Why Jim Zorn Won't Quit

Anthony BrownCorrespondent IDecember 20, 2009

OAKLAND, CA - DECEMBER 13:  Head coach Jim Zorn of the Washington Redskins walks the sidelines during their game against the Oakland Raiders at Oakland-Alameda County Coliseum on December 13, 2009 in Oakland, California.  (Photo by Ezra Shaw/Getty Images)
Ezra Shaw/Getty Images

The question has been on the lips of Redskin fans and maybe the front office too. With all of the putdowns, insinuations and demeaning treatment, why doesn't Jim Zorn just quit?

Because quitting would be the worst possible way to get your next coaching job. Yes, Virginia, Jim Zorn has a future as a NFL coach.

So, coach Zorn, the heat got too much for you in Washington and you just melted away. Why should I hire you?

Pay attention now, people. Nobody quits a coveted job. Well, almost nobody. Public servants who see their service as a contribution to society may resign on principle. Elliot Richardson did that in 1973. Few others do. 

If you doubt this, go look in the mirror. If you've been full time employed for more than ten years, you've run into that boss you've contended with, job appraisals you've thought unfair, or changes in working conditions you found intolerable.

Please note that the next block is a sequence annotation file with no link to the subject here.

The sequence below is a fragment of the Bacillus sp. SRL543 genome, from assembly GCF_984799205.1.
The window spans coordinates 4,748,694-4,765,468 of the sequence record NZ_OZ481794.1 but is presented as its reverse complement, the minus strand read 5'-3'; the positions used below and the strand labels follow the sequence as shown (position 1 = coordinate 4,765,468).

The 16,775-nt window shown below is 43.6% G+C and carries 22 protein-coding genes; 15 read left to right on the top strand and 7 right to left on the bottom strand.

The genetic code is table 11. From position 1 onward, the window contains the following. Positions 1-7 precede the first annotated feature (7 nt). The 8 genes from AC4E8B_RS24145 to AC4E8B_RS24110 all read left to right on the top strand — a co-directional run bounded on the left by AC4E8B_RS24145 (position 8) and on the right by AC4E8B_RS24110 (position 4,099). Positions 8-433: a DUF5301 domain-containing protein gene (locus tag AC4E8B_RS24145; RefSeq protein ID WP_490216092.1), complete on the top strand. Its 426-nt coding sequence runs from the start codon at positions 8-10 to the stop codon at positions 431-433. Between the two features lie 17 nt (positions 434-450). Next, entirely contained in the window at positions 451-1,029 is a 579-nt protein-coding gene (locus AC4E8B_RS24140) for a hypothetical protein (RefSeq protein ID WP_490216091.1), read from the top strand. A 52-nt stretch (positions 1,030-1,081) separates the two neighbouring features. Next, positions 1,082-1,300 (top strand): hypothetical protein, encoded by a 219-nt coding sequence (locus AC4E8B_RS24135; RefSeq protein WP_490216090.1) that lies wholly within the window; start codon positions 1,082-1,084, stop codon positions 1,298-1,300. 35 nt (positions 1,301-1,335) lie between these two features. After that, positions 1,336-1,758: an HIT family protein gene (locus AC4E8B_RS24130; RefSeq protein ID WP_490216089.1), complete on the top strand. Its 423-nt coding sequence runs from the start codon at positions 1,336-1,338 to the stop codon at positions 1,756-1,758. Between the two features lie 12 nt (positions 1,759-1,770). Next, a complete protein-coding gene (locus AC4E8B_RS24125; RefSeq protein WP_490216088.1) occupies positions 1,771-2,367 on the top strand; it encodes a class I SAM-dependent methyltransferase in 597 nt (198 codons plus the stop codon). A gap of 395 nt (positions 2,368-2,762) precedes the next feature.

Did you quit?

Jim Zorn became a better coach in 2009, if not a winning one, just by sticking it out. Zorn came to Washington to apply his offensive concepts (no pun intended) and to call the plays. He was tapped for the top job only when the Redskins ran out of candidates.

Playcalling and position coaching are about 20 percent of head coach responsibility. The biggest part of the job is executive leadership: organizing team operations, setting the direction, motivating, inspiring, pushing, correcting, rewarding.

The coach has to be the force in the face of adversity. It's football. Football is life in microcosm. There's always adversity in life. If sports teaches anything, it's don't quit until the last whistle. 

Nothing in Zorn's career up to now prepared him for the 2009 season. Now he's ready for anything, or any owner.

Washington played better in the last four games than they did in the first nine. From the outside, we can't tell with precision how that happened. Maybe the Sherm Lewis move was a good idea after all.

I wouldn't have done what Zorn did. He more than complied with the front office's demand to make Lewis the playcaller. He worked to make it successful. That's leadership. Zorn was astute enough not to be the reason for its failure.

"The thing that held you back is going to lift you up." ~~ Timothy to Dumbo. Walt Disney Studios, 1941.

Had he quit, Zorn would not have been part of this Redskin Renaissance. Pundits would not have marveled at how the players are putting out effort for him. He would not have been around to see Vinny Cerrato axed before him. He could not tell the story of how the offense improved with its biggest stars on injured reserve.  

The Redskins played their first eight games like they were exhibition games. They were not prepared. I expect stories to emerge showing that Zorn had lots of "help" with training camp and setting the roster. Zorn was the coach, so he is accountable.

Those other bizarre events gave Zorn gold-plated experience that will stand him well. Battle-tested Zorn will show up at FedEx Field someday with some other team.

Oh crap.